Arousal, Orgasm, and Rape

Psst! I have a confession to make that I think everyone needs to hear. I am really embarrassed to admit that I worked as a domestic violence advocate and rape crisis counselor for a while without knowing that a rape survivor could experience arousal and orgasm. Yep! That was shamefully left out of my training. I learned it from a more seasoned colleague.

I am taking the time to tell you this because I am not sure how many other professionals and survivors still don’t know this. When I have a really tough case of post traumatic stress disorder (PTSD) related to sexual assault, arousal and/or orgasm is almost always a factor. It’s usually because the victim can’t face the shame of lubricating, feeling aroused or experiencing an orgasm. It can feel like they were betrayed by their body.

So, let me set the record straight. Rape is sex where one of the people does not consent. This could be because of mental or physical incapacitation, such as mental retardation, being underage and lacking the maturity to consent, being substance impaired, passed out, or comatose. The definition does not include gender or age. It does not depend upon whether or not someone was aroused or had an orgasm. It doesn’t require force or violence. All of those things are immaterial. Rape is sex without consent. Period.

The body functions in predictable ways. If you are tickled, you laugh. When you cross your legs and strike below your knee cap, your leg will kick. If I pinch you, you will feel pain. If you hold your breath long enough, you will have an irresistible desire to inhale. That’s how the body was designed to work. The body is also designed to become aroused when stimulated. While under extreme stress, this can be protective.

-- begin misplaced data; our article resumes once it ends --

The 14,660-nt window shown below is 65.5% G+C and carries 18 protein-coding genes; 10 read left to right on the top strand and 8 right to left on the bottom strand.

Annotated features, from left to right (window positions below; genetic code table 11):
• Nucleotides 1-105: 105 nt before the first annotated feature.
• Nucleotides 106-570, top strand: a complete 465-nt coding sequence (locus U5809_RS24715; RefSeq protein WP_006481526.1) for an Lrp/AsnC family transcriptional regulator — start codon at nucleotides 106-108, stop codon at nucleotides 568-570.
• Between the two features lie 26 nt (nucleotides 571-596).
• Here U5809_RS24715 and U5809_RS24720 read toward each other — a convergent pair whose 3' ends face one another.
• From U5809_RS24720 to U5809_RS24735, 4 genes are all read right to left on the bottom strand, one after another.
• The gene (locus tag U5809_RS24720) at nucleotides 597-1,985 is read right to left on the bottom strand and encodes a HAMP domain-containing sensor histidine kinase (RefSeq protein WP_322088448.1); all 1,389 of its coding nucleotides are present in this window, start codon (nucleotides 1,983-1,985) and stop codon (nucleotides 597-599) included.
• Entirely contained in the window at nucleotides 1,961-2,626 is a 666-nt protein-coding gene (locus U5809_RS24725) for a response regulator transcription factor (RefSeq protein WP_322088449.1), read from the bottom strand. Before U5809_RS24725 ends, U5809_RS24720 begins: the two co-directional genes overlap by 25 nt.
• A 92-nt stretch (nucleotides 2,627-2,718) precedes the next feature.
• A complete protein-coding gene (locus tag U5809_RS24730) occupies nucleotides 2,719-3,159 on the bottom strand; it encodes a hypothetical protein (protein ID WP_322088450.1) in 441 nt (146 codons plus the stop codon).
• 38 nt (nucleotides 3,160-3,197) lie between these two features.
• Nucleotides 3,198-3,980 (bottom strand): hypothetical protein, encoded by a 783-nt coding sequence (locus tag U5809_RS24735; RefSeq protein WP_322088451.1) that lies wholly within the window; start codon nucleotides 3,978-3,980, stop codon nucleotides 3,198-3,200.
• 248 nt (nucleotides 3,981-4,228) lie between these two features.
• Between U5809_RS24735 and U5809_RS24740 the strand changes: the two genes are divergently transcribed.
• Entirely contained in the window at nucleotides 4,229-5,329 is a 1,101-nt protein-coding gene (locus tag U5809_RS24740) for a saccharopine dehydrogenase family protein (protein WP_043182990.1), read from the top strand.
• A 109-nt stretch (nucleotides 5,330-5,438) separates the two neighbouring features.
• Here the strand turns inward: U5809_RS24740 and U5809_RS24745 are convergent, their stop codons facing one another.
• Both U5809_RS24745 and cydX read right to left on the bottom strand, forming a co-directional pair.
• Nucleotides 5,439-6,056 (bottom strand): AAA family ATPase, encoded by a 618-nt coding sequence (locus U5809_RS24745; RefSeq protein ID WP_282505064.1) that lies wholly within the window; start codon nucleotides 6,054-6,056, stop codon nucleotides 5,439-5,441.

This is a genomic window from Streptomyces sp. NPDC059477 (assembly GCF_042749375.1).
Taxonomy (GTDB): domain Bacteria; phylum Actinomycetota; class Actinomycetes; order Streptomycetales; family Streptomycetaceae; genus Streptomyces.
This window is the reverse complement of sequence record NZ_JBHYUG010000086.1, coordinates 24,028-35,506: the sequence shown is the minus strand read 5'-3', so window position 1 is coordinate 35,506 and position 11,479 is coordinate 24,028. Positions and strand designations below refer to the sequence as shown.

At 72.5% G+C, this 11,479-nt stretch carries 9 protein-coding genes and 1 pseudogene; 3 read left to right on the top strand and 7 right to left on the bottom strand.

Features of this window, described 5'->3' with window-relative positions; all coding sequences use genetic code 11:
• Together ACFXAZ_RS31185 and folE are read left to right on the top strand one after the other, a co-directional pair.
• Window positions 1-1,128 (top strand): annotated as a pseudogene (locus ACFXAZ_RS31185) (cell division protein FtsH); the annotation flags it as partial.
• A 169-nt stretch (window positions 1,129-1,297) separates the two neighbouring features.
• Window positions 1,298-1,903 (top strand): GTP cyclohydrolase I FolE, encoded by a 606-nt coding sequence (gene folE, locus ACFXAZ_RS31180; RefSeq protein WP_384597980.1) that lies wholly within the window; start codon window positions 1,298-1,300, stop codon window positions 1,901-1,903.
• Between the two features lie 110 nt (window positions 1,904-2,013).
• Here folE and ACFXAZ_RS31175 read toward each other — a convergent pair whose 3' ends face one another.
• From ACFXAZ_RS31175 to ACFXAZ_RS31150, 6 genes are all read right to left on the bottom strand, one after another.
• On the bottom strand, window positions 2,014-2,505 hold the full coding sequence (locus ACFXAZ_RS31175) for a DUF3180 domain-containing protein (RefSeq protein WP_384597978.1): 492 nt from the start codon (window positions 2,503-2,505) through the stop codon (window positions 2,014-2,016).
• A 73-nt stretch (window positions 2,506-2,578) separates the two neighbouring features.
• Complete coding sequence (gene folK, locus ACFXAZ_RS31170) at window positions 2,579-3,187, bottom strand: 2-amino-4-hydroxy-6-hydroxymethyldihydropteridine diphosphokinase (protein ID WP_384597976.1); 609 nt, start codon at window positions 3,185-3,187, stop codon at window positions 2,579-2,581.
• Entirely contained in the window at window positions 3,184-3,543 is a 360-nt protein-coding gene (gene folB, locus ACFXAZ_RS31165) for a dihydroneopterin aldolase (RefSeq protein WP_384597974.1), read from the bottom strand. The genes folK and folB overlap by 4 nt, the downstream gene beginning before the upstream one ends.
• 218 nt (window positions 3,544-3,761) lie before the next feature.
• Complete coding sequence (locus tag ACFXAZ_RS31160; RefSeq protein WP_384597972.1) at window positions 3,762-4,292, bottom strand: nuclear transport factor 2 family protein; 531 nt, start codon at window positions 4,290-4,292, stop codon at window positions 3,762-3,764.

So, arousal during sex is perfectly natural. When someone experiences this, it’s because the body is healthy and performing as it was designed to. It has nothing to do with consent.

To illustrate this, let’s look at the male rape victim. The common perception is that a man can’t be raped. If he’s not aroused, there can be no penetration, right? Wrong! Male rape is shockingly common. According to a 2013┬áNational Crime Victimization Survey, thirty eight per cent of rape victims are male! Forty-six percent of the perpetrators are women.

Rape is not about gender. It’s not about whether or not your body responds. It is about violence. It’s about power and control. Rape is always wrong. And it’s never the survivor’s fault. If your family, friends, or a professional ever tells you anything different, they are ignorant. Find someone else to talk to until you get someone who understands. Even professionals can be wrong.

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